This volunteer appreciation post has a bit of everything that makes December so special. Its core goal is to show our gratitude to one of Berkeley Humane’s most amazing volunteers. It also has wise words for those of us who rank ‘volunteering’ (with Berkeley Humane) under our New Year’s resolutions..
With that said, we would like to introduce you all to Linda J. who has provided the content for this post by being submitting to a Skype call at 8 AM.
|Linda's 'foster failure', the charming Gracie.|
And then, four to five years ago, when Linda was still working in healthcare administration, she started volunteering for the old PAWS program, which worked with seniors and people with disabilities to help them keep their pets. Thereafter, she started coming in once a week for a shift as a canine volunteer. When the practice she worked with was taken over by a larger company, she decided the time had come to retire. Her employer’s loss proved our gain, because soon Linda started taking on other duties alongside her work with Berkeley Humane’s dogs.
|The famous duo Morse (black) and Lewis (white).|
Over the years, Linda has seen how Berkeley Humane continues to develop its policy for recruiting and retaining volunteers. She really enjoys the amount of trust she has won and how much freedom to do her chosen work she gets in return. She has also noticed a continuous effort to improve communication with volunteers and ongoing gratitude from Berkeley Humane’s staff. Across the organization, she feels supported – people really make volunteers feel like a vital part of the organization. These last two years Berkeley Humane even organized a Holiday Party for all volunteers, where Linda was surprised with an award for her years of service!
|Linda (right) receiving an award from board member Tamara Stanley.|
When asked what it takes to be a good volunteer at Berkeley Humane, Linda said: “If you want to do it, you have what it takes.” She mentioned the extreme flexibility offered, where you can volunteer in a two-hour shift once a week, or come in as much as you want. There are even people who make volunteering a family activity: a great way to teach your child the basics of animal care and compassion is to become a parent-child volunteer team. It helps, she says, to be a good team player, to be communicative and ask questions and to take initiative where needed, but the quality you most need, is to be reliable. In return, you will get a lot of gratitude and you can deepen your understanding of animal welfare in a wide variety of ways.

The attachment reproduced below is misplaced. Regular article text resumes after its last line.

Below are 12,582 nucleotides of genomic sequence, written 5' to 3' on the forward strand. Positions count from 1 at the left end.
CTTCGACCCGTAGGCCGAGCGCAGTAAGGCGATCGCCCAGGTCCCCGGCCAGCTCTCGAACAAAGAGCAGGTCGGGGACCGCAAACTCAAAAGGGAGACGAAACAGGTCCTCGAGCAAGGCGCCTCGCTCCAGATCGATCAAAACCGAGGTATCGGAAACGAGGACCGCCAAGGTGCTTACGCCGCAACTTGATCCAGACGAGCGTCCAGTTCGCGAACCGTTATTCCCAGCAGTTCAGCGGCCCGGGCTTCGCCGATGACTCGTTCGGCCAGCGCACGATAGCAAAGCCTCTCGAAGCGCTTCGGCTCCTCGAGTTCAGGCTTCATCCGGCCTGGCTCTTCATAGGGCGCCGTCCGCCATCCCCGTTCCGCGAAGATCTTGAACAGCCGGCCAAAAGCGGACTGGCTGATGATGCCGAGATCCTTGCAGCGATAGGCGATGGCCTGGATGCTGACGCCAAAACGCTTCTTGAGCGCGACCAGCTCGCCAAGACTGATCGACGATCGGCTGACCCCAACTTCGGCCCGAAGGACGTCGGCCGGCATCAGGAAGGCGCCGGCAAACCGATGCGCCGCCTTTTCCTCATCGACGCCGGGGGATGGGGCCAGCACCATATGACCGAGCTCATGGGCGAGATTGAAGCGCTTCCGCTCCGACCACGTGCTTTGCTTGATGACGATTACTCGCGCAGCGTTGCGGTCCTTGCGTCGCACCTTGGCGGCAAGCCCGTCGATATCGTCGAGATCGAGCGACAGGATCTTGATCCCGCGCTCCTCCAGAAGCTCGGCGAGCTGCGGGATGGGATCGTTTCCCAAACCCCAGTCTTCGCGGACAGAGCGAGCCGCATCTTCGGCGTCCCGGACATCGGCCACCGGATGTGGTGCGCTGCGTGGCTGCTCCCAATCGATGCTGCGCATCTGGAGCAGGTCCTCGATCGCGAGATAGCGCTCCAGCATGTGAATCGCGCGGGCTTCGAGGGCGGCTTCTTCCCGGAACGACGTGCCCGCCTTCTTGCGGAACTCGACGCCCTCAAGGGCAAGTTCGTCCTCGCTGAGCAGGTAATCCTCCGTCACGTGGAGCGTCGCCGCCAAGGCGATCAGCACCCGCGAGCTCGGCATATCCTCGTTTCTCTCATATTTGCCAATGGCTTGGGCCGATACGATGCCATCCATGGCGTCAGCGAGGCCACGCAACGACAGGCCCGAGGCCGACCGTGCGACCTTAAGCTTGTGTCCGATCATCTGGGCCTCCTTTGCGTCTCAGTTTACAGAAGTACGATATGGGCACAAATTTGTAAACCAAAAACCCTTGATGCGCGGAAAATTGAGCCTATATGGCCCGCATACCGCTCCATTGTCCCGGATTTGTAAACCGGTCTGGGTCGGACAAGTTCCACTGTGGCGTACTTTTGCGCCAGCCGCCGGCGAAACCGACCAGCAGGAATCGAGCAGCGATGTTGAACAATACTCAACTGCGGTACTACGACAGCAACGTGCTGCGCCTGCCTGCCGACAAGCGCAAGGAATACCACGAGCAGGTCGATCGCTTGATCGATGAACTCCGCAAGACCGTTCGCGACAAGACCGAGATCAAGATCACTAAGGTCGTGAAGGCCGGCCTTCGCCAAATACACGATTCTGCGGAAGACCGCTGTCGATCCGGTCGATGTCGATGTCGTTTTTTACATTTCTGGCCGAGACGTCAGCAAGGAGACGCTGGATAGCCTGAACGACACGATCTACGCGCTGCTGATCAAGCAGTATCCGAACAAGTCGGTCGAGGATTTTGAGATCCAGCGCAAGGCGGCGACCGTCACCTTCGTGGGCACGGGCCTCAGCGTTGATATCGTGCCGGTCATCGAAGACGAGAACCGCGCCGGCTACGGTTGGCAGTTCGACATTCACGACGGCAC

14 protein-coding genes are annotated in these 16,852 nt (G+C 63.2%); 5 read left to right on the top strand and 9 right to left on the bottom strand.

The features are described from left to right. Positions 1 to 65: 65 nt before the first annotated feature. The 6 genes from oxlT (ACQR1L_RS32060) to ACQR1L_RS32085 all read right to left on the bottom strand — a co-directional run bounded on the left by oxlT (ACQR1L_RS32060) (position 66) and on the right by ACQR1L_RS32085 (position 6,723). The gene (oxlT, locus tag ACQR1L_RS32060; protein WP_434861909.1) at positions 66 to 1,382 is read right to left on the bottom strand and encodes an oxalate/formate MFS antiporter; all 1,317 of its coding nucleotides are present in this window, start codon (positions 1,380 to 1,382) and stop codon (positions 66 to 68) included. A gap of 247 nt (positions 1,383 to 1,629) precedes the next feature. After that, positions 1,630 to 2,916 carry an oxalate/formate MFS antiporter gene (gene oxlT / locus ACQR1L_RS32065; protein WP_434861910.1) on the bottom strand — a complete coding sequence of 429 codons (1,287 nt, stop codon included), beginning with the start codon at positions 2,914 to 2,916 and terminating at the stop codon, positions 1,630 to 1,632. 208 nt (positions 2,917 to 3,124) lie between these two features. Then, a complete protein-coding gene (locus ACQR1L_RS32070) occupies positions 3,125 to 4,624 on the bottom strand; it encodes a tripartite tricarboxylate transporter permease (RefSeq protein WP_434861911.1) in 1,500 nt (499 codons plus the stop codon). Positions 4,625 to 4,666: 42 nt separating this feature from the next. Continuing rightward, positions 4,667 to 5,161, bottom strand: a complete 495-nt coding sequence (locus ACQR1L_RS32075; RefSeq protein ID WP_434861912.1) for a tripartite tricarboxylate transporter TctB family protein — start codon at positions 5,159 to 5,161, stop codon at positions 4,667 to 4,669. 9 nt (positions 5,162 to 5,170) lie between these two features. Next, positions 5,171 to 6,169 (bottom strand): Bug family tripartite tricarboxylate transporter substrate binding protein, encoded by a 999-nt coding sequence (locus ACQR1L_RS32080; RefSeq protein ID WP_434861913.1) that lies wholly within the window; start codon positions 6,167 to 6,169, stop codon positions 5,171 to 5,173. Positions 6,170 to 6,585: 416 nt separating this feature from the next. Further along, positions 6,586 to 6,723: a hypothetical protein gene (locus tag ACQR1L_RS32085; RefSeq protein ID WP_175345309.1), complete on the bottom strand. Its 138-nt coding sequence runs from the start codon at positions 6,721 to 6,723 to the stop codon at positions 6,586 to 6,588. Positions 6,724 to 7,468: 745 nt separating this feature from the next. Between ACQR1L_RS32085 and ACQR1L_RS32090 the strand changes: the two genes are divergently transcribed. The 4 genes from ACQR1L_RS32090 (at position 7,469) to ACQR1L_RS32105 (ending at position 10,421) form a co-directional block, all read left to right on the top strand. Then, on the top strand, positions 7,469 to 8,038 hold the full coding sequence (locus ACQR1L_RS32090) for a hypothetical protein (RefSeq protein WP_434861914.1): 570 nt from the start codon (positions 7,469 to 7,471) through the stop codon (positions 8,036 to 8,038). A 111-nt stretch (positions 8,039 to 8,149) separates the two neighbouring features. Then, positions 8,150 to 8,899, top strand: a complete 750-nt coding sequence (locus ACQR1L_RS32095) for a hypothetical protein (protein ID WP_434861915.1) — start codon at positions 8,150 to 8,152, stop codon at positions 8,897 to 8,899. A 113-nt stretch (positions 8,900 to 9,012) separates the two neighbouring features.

Linda herself says that she has definitely learned a lot: from training in animal handling to getting better at understanding animal behavior, but also the human side of things: how incredibly hard it is on the staff to make tough decisions about animals, and how much it hurts to surrender an adopted animal because of an incompatibility with existing pets. At the same time she says that volunteering at Berkeley Humane has cemented her belief that what pets really want is to be loved. She has also become convinced her that there really is a home for every pet: no matter how eccentric or special, once an animal finds his or her family, it is clear to see that they truly belong together.
With that resounding conclusion, we wrap up our interview with Linda, Berkeley Humane’s truly invaluable volunteer.
Linda: we are so grateful for all the things you do for the animals in our care, for your fellow volunteers and the assistance you render to our staff. You are amazing! We hope that your wise words will inspire many new volunteers to join the cause of getting more and more animals into families.
Do you, dear reader, want to know more about volunteering at Berkeley Humane? Look here for more information. We hope to see you at our volunteer orientation soon!